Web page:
You’re having a bad day. Why? Who knows? When you woke up this morning the sun was shining right in your eyes, disturbing your sleep. Your mother or spouse made you breakfast, but something was probably wrong with it. On top of all that, work called and cancelled your shift today! Just when you needed the money, too! This left you idle and bored to death. You waste some time playing games or going for a walk. Around lunchtime you come home and some friend of yours is there and tries to say something nice to cheer you up. It doesn’t work and you’re made even more miserable. What a crappy day.

Have you ever noticed how good moods often seem like glass houses when bad moods are like rock-hard fortresses? When you are happy, it only takes a wrong word or accident to make everything fall apart. But when you’re in a bad mood all the good things in the world don’t seem to be able to cheer you up. It’s a shame that things don’t work out the other way around. It’s funny how we refuse to let go of our bad moods, even when our brain should be telling us that everything is going well for us. Even the bright attitudes of friends and family we take as insults or annoyances. Sometimes I think we like be miserable.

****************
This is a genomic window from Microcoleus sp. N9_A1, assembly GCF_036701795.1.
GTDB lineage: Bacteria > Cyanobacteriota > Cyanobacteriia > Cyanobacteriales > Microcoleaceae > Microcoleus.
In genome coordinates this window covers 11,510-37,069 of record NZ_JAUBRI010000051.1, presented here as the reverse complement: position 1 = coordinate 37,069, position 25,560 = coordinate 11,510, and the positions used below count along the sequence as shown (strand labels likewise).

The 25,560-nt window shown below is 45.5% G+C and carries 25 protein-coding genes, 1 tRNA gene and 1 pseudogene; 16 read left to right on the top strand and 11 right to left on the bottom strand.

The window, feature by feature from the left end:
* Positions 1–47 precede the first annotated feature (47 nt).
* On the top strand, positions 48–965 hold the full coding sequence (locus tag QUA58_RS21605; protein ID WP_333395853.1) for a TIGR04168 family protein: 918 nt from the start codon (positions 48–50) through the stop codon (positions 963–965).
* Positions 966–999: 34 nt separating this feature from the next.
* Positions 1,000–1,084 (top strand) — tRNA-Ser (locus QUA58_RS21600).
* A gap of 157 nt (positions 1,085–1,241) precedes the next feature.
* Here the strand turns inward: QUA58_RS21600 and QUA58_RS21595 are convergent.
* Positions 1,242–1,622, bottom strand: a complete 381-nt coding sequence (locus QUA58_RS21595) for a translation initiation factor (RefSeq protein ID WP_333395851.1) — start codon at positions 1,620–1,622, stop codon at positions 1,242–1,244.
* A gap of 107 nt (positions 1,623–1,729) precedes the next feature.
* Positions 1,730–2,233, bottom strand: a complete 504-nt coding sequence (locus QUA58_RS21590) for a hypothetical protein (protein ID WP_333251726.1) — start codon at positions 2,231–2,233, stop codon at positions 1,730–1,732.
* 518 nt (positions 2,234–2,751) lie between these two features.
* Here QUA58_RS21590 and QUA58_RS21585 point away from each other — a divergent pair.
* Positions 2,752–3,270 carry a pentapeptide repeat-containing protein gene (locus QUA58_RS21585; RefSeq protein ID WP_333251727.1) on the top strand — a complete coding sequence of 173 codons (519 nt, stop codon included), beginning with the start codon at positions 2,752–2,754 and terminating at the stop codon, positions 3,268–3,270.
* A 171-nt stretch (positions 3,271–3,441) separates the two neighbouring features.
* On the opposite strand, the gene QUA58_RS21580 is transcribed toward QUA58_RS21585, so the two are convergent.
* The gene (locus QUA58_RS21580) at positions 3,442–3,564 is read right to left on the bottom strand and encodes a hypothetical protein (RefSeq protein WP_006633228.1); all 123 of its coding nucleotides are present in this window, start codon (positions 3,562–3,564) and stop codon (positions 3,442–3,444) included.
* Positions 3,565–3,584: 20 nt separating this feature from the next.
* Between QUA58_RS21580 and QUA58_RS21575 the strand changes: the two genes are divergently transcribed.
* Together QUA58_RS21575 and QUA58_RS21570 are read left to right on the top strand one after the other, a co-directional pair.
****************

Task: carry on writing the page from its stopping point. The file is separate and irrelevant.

It’s neat to re-read familiar passages. I read this recently:

Do not be anxious about anything, but in everything by prayer and supplication with thanksgiving let your requests be made known to God. And the peace of God, which surpasses all understanding will guard your hearts and your minds in Christ Jesus.

You know what part I just noticed? Guard. It doesn’t say that prayer will give you peace. It says that through prayer and thanksgiving the peace of God will become a guard for your hearts and minds. When we fall on God for our every need and see our lostness and impotence without him and cry out for help his peace will guard our affections. We will find our personalities to change and maybe we won’t live in fragile, glass-house moods, our temperaments will be made more consistent. We’ll start to see and hear clearly. We won’t interpret the greeting of a friend as a veiled insult. We won’t be easily annoyed by the screaming kid while you’re trying to work. You won’t let insults and adversity wet your spirit. So much is great when you fall on God, isn’t it?

Moving back to Kunri soon. Pray that He will send all that should come to us. On we go.